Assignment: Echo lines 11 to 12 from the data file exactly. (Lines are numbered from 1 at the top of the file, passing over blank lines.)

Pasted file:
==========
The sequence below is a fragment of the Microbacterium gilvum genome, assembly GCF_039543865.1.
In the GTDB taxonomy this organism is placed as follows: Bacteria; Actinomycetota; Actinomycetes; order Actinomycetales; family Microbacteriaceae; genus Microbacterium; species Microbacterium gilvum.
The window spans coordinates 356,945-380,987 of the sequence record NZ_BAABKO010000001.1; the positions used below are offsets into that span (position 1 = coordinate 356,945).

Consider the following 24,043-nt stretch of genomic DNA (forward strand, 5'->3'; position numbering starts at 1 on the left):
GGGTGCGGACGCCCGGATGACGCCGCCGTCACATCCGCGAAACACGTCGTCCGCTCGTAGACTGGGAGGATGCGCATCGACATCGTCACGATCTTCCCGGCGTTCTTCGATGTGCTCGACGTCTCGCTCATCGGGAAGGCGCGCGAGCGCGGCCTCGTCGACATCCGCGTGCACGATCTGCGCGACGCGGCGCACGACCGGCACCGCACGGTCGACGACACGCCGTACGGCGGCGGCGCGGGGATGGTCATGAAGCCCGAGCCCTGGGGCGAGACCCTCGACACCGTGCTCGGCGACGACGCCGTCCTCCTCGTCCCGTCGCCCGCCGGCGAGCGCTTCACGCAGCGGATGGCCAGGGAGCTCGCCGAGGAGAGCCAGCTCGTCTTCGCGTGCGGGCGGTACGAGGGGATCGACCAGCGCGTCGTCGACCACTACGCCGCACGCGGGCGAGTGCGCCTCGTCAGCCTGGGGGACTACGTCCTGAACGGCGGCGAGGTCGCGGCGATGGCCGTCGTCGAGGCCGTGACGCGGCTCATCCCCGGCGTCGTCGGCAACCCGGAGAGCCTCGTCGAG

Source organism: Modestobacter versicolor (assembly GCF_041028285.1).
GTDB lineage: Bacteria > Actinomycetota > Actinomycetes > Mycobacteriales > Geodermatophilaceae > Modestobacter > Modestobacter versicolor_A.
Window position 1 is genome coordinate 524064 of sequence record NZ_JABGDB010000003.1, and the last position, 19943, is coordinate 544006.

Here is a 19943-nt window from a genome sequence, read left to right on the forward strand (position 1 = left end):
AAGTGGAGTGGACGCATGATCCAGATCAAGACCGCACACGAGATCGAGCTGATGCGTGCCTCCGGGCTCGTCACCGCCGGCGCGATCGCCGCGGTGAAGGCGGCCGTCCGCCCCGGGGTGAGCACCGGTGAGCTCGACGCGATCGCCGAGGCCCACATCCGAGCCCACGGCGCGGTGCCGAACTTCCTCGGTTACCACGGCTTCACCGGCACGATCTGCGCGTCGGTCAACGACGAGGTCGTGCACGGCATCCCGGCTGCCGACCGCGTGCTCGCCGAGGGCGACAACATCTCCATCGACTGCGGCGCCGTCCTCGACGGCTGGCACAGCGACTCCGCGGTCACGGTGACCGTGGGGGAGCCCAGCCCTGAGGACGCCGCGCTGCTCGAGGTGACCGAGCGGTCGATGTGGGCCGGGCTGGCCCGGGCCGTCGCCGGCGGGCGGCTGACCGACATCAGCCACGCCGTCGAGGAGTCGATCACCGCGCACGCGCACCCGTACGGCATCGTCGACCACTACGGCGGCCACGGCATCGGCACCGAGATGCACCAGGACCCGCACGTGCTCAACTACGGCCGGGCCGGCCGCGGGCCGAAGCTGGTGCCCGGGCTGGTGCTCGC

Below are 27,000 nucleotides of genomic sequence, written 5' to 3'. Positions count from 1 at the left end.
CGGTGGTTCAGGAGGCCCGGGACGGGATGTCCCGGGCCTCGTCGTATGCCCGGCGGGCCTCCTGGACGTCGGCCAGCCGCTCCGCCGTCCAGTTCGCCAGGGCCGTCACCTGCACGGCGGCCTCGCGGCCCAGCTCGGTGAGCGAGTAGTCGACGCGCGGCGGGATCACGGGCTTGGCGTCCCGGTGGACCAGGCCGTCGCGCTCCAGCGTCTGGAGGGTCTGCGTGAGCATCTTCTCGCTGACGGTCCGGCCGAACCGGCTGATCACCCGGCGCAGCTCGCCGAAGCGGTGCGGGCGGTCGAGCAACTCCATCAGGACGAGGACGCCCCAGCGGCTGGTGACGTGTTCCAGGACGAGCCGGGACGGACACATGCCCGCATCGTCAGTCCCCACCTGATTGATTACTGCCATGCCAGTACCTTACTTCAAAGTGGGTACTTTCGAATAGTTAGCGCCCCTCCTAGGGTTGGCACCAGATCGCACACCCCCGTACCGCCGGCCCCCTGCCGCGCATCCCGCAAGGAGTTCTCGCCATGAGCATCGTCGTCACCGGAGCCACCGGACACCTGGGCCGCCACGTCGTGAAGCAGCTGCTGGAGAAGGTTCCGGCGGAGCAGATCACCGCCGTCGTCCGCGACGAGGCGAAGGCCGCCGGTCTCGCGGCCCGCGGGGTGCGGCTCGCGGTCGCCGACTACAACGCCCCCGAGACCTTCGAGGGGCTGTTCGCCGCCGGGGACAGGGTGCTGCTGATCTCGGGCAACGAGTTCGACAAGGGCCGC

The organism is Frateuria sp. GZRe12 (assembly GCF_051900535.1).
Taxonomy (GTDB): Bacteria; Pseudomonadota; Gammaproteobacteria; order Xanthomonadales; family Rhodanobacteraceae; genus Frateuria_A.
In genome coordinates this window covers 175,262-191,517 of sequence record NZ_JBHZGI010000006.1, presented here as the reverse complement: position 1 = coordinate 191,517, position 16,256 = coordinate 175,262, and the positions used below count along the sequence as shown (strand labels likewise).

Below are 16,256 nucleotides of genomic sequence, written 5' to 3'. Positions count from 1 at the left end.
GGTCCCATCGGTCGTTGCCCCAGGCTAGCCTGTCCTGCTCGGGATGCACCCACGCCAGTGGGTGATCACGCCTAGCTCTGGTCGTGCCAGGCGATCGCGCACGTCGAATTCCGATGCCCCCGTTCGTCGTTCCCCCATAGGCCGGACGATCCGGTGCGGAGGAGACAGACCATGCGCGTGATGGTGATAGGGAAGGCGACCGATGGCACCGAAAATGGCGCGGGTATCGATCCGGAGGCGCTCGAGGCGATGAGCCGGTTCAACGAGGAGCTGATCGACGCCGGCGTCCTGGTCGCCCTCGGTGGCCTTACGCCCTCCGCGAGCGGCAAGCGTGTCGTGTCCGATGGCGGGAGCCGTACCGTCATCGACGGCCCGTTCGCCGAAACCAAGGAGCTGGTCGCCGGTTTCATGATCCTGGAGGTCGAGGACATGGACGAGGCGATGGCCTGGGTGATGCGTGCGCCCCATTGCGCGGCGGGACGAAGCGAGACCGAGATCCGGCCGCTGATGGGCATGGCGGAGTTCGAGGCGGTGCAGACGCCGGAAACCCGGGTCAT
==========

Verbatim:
Below are 27,000 nucleotides of genomic sequence, written 5' to 3'. Positions count from 1 at the left end.
CGGTGGTTCAGGAGGCCCGGGACGGGATGTCCCGGGCCTCGTCGTATGCCCGGCGGGCCTCCTGGACGTCGGCCAGCCGCTCCGCCGTCCAGTTCGCCAGGGCCGTCACCTGCACGGCGGCCTCGCGGCCCAGCTCGGTGAGCGAGTAGTCGACGCGCGGCGGGATCACGGGCTTGGCGTCCCGGTGGACCAGGCCGTCGCGCTCCAGCGTCTGGAGGGTCTGCGTGAGCATCTTCTCGCTGACGGTCCGGCCGAACCGGCTGATCACCCGGCGCAGCTCGCCGAAGCGGTGCGGGCGGTCGAGCAACTCCATCAGGACGAGGACGCCCCAGCGGCTGGTGACGTGTTCCAGGACGAGCCGGGACGGACACATGCCCGCATCGTCAGTCCCCACCTGATTGATTACTGCCATGCCAGTACCTTACTTCAAAGTGGGTACTTTCGAATAGTTAGCGCCCCTCCTAGGGTTGGCACCAGATCGCACACCCCCGTACCGCCGGCCCCCTGCCGCGCATCCCGCAAGGAGTTCTCGCCATGAGCATCGTCGTCACCGGAGCCACCGGACACCTGGGCCGCCACGTCGTGAAGCAGCTGCTGGAGAAGGTTCCGGCGGAGCAGATCACCGCCGTCGTCCGCGACGAGGCGAAGGCCGCCGGTCTCGCGGCCCGCGGGGTGCGGCTCGCGGTCGCCGACTACAACGCCCCCGAGACCTTCGAGGGGCTGTTCGCCGCCGGGGACAGGGTGCTGCTGATCTCGGGCAACGAGTTCGACAAGGGCCGC